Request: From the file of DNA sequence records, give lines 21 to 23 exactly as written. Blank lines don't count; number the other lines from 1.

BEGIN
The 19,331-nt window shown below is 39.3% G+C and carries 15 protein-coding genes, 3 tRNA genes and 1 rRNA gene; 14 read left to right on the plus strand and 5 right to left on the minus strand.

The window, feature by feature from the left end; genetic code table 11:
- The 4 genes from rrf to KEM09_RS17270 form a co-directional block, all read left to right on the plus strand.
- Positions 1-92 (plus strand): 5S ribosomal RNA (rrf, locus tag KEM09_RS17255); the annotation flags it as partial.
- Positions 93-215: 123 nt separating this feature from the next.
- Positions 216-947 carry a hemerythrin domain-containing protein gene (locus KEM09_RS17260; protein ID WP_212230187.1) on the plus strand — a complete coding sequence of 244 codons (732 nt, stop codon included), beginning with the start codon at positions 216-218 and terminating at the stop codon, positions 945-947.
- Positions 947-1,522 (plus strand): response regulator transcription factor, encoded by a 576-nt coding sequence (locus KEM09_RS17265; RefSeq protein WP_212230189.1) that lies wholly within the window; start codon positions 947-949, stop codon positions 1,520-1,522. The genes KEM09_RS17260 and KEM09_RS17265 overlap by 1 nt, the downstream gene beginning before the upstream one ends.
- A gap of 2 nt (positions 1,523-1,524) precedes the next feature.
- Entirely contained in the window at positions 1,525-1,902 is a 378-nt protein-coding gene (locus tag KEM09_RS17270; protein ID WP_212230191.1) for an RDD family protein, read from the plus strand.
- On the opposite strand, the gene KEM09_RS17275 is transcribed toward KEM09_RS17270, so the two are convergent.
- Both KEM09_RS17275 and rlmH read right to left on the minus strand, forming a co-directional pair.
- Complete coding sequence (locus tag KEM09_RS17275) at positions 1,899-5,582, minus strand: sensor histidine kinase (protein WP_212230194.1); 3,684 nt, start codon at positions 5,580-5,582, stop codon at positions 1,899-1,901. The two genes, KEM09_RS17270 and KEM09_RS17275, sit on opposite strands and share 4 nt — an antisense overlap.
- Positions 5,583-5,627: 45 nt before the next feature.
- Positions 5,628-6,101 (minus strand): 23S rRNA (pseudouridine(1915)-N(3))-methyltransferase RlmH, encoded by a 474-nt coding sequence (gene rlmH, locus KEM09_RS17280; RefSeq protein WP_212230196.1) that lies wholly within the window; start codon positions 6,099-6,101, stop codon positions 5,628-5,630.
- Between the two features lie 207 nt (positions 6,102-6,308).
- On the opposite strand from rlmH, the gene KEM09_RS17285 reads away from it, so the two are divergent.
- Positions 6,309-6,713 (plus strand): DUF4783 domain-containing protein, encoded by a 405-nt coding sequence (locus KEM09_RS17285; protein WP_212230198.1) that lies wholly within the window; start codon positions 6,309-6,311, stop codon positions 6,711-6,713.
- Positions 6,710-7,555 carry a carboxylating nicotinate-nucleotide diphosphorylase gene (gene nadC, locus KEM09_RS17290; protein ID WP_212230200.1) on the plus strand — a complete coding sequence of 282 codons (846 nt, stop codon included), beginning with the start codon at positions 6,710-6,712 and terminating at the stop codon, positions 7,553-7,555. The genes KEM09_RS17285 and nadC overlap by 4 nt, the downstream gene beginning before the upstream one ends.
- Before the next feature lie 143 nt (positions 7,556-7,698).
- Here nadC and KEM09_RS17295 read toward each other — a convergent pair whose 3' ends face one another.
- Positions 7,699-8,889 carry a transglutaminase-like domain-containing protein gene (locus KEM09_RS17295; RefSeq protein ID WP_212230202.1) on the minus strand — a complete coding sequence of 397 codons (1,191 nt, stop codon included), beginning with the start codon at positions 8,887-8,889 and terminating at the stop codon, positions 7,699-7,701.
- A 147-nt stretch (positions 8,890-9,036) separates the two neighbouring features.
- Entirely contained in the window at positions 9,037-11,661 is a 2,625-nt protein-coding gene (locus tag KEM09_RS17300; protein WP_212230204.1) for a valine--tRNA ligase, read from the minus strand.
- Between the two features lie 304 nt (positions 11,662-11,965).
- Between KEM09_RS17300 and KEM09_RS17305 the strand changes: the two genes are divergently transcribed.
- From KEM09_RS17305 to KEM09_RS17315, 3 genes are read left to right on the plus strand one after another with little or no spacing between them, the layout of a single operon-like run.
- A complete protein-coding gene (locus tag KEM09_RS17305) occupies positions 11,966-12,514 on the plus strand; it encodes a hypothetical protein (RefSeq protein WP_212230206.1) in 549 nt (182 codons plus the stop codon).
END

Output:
- Positions 7,699-8,889 carry a transglutaminase-like domain-containing protein gene (locus KEM09_RS17295; RefSeq protein ID WP_212230202.1) on the minus strand — a complete coding sequence of 397 codons (1,191 nt, stop codon included), beginning with the start codon at positions 8,887-8,889 and terminating at the stop codon, positions 7,699-7,701.
- A 147-nt stretch (positions 8,890-9,036) separates the two neighbouring features.
- Entirely contained in the window at positions 9,037-11,661 is a 2,625-nt protein-coding gene (locus tag KEM09_RS17300; protein WP_212230204.1) for a valine--tRNA ligase, read from the minus strand.